While most any light aircraft can be used in the backcountry, it is true that some are more suitable than others by design, and are called "bush planes."
What makes a good backcountry aircraft?
While most any light aircraft can be used in the backcountry, it is true that some are more suitable than others by design, and are called "bush planes." It is often said that one should let the mission define the aircraft: Does a pilot need 2 seats or 4? Is STOL performance important? High altitude operations? Rough terrain and off-airport durability? Speed? The list goes on, but these are the kind of questions appropriate for deciding on a bird.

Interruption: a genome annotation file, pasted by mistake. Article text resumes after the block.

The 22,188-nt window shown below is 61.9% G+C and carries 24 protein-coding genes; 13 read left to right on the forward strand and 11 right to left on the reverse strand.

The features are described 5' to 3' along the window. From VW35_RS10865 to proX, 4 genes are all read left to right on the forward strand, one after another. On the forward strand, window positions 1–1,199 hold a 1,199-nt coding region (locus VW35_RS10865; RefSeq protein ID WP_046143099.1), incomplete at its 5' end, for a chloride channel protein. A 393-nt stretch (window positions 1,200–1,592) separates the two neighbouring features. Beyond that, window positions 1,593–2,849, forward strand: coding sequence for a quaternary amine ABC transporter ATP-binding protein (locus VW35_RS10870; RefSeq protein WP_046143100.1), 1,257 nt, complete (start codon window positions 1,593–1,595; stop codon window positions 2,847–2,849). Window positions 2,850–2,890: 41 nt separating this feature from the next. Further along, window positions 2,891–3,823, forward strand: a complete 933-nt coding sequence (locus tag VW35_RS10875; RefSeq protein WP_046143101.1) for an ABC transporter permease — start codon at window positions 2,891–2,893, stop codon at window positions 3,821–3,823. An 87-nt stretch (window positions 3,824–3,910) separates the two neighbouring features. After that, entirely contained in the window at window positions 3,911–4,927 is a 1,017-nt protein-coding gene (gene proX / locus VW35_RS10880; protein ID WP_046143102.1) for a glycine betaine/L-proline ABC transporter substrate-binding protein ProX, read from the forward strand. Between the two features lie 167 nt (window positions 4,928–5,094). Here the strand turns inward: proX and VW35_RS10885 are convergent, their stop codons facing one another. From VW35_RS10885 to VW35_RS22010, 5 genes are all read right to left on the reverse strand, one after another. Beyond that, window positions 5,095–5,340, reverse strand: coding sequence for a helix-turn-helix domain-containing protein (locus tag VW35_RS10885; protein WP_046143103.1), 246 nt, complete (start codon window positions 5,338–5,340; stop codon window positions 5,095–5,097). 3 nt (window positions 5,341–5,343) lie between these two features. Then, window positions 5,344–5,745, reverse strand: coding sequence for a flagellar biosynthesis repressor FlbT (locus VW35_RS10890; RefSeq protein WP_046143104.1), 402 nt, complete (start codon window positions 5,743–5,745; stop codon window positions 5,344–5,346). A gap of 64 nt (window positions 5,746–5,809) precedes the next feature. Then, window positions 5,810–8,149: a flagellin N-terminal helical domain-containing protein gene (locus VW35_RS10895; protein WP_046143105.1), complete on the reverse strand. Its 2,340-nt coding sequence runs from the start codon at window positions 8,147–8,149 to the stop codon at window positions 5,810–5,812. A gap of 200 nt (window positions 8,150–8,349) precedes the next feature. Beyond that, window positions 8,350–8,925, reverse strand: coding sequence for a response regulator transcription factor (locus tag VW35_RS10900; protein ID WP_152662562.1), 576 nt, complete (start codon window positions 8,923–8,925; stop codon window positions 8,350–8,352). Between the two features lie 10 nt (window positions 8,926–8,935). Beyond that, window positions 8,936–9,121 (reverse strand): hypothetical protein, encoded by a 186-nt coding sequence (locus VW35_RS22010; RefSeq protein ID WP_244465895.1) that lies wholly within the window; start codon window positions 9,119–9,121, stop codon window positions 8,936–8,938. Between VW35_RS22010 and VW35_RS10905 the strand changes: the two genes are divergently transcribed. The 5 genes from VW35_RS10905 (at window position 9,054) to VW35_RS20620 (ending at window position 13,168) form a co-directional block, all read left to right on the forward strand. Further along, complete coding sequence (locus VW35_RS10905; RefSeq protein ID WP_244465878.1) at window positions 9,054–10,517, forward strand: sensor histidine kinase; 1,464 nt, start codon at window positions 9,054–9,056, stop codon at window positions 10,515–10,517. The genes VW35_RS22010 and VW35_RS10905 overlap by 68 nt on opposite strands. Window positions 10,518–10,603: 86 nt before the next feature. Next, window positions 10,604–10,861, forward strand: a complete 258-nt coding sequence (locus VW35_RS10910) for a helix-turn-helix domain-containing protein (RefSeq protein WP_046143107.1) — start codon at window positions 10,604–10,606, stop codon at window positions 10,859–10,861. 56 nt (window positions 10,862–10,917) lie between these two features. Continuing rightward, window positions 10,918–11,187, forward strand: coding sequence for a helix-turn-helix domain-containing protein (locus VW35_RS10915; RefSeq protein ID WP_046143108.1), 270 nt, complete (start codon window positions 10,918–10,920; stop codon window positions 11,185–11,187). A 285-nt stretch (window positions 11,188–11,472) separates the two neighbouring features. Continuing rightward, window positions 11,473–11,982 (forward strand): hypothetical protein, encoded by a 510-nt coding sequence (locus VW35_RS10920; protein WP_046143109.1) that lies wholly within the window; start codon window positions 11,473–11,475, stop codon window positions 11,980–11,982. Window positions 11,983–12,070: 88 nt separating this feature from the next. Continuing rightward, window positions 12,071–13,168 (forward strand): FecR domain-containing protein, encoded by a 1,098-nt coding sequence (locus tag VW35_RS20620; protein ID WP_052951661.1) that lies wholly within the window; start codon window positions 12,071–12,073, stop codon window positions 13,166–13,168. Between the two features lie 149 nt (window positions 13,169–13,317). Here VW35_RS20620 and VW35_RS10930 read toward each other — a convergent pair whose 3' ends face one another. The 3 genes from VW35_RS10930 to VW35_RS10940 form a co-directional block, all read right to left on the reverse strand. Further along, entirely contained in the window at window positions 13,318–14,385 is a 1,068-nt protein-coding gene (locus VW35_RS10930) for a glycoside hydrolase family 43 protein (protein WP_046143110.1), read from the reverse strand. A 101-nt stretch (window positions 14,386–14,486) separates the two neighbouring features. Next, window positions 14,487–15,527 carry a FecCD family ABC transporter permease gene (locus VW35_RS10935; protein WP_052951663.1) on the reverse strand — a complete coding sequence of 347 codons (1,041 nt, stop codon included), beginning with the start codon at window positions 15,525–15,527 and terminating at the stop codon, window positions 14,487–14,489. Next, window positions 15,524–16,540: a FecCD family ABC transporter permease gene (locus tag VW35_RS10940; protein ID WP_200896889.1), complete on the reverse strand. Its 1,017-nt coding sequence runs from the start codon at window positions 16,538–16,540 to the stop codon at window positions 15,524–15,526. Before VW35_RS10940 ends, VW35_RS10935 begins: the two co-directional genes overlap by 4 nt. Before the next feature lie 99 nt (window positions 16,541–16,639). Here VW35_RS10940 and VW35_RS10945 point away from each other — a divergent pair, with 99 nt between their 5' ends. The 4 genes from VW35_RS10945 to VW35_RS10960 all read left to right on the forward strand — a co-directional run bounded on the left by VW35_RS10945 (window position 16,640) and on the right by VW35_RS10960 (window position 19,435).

List of backcountry aircraft
For a list of popular bush planes, both purpose-built as well as those that are good candidates for adaptation, check out the list.
Since backcountry flying can present some unique conditions like rough surfaces and short strips (or no strip at all) the most common modications address these needs. One of the most popular is the use of bushwheels, sometimes called "tundra tires." They're larger in diameter and are run at lower pressures to soak up the rough terrain like suspension. Another popular modification is a STOL wing kit, which usually comes in the form of a replacement leading edge cuff that slightly reshapes the camber of the wing to provide better low speed flight characteristics and a lower overall stall speed. Those are just two examples.
We're going to do our best to compile the best modications here (some not necessarily backcountry related) and provide approval documentation wherever possible. Head on over to the Modification index.